-Financially every NHL owner simply can’t afford to float several non-profitable teams just to maintain their pipelines. The AHL and ECHL need to maintain profitability to continue to even exist. That means these teams need to compete hard, and if winning doesn’t matter competition doesn’t matter. You might think people will show up just for the tee shirt cannon (some fans might) but most people attending AHL games are hockey fans, and I e never known a hockey fan who doesn’t care about competition.

        -You don’t see minor leagues as true competition. This is what boggles my mind the most. How? Why? Is the KHL true competition? Is the XM Liiga? Is the NCAA? Is the OHL? What makes the AHL different from these leagues? I cant even begin to understand this mind set.

        Why does it matter to me? Because I’m coming to your hockey blog because I presume you are a hockey expert. I value your opinion, but holy cow this opinion is suspect. I would liken it to my doctor saying “vaccines are fine, but I don’t view them as true medicine”.

        • PhiSig 150

          As a Knights fan I could care less about the Calder Cup. Are our young guys getting ice time? Is the coaching staff developing them properly? That’s all I care about. When the team moves to some garbage city like Fresno or other insert shit hole here, fans will go to games regardless if the team is winning or not because what the hell else is there to do in Fresno? Not sure why you’re busting Ken’s balls on this one. Quick who was the best AAA baseball team last year? Who won the NBA Developmental League? Would you go off on Buster Olney or Zach Lowe if they really didn’t care about win and losses in those leagues. I don’t give two shits about the minor league teams for my Dodgers (or Oklahoma in general for that matter) except for a handful of guys that might get a call up. It ‘ll be the same way with the Wolves. If you want in-depth AHL coverage I’m sure the wolves have a blog.

          Let me try to help Ken out. The players are obviously playing to win and to make the parent club. The coaches are coaching to win to hopefully get a shot in the NHL but they may have from time to time orders to utilize players in certain ways that will run counter to winning. Winning the Calder Cup isn’t the end all be all. Developing NHL players is. Like in minor league baseball you don’t pitch guys like its game 7 of the World Series every week. A lot of times they put guys on pitch counts or innings limits. Why? Because player development ultimately is more important than winning thus Ken’s statement regarding not true competition.

        • It comes down to one very simple principle, at the minor league level, there is not 100% dedication to winning.

          In the NHL, every single player, coach, executive, everybody have one single goal… to win the Stanley Cup.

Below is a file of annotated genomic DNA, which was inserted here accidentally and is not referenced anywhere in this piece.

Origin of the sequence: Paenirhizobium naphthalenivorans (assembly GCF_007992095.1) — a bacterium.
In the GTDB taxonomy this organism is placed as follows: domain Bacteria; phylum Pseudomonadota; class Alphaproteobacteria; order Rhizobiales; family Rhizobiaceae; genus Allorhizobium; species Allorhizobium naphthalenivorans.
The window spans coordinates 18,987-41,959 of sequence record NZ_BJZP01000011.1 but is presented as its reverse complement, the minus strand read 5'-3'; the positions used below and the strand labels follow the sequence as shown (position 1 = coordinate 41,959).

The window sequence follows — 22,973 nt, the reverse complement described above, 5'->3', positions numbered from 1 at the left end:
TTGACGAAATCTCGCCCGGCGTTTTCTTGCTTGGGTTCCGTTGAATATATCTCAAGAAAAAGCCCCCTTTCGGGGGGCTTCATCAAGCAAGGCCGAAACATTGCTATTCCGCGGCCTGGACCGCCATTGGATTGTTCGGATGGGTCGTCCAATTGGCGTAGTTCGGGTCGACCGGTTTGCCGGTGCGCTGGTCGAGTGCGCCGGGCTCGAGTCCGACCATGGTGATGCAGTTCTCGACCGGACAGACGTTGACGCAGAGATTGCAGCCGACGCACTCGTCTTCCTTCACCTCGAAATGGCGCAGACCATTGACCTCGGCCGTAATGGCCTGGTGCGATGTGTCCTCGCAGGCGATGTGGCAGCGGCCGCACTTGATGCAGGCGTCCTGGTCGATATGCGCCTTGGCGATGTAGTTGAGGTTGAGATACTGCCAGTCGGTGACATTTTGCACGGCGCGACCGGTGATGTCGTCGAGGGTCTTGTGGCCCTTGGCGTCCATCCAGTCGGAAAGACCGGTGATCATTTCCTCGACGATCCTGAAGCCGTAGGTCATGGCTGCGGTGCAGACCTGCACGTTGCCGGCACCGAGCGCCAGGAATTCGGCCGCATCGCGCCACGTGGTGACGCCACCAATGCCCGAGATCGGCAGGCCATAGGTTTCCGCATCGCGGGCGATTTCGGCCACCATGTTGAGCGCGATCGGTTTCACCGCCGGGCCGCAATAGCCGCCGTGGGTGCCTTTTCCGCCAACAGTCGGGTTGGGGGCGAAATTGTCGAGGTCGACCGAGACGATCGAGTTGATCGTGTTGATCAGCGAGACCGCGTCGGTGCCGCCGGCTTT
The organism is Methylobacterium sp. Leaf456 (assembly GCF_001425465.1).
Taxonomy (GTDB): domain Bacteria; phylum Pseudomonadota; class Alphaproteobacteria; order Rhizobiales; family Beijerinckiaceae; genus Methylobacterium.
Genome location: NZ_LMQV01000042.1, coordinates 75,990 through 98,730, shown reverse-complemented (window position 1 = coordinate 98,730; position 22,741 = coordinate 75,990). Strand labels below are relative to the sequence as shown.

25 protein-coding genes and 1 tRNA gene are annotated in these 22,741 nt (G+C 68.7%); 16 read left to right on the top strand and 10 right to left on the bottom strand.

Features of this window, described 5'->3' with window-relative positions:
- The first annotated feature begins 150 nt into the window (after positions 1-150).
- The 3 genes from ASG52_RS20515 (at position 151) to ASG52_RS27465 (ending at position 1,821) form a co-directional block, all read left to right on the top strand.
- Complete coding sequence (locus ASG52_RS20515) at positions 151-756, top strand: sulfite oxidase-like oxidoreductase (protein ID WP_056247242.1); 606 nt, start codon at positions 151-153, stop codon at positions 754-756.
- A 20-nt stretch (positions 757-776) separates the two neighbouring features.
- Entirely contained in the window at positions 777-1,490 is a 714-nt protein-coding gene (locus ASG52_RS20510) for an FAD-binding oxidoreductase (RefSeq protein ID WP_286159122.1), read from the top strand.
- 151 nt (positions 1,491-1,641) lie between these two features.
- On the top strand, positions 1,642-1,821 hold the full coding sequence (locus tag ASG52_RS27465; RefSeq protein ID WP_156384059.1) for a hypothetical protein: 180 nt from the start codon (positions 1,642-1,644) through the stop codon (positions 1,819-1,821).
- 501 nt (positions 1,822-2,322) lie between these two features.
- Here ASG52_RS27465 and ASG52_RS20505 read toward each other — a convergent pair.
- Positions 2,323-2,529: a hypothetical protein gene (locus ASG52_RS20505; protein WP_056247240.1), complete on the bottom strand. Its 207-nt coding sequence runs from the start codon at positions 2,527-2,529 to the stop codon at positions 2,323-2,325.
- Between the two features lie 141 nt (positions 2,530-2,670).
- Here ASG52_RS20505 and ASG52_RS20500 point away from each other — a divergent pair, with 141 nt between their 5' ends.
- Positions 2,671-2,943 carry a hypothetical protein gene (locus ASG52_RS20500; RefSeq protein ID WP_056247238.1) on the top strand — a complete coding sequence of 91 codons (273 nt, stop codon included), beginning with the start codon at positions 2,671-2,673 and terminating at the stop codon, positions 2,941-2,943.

At the AHL level, there are many different goals. Coaches are focused on grooming players for the NHL. Players are trying to do their best to make it out of the minors and into the NHL. The focus on the AHL in many cases is also to win the Stanley Cup, not to win the Calder Cup.

          When a player is playing well in the NHL, they are given more ice time. When they play well in the AHL, they are taken off the team and put in the NHL. Ice-time, tactics, style, everything is meant to supplement the NHL team, not to win the Calder Cup.

          I’m not taking away from the importance of the AHL. Not trying to put down any of their players or fans. It’s just a fact that the end goal is not always winning. It reminds me of preseason games. Some guys are fighting for a job, others are trying to get their conditioning up, others are trying out a different curve on their stick. It’s not true raw competition.

          When you are giving examples of which leagues have what I define as true competition just ask the question “is every single person from top to bottom in the organization focused on winning the championship.”

          I’ll leave you with this. If the Chicago Wolves win 10 straight Calder Cups and the Golden Knights never break 60 points in a season, would that be a success? What about if the Chicago Wolves never win a single game in the next 5 years, but the Golden Knights win 5 straight Stanley Cups and have contributions from many players who have played in Chicago?

          Don’t take this to mean I don’t care about the AHL, or I don’t care about minor leagues. I do, but under one context, how will they assist in making the Golden Knights more successful.

          (We are planning on using this as a topic for the next podcast. Hopefully my explanation using my voice helps clarify as well.)

          • Phisig150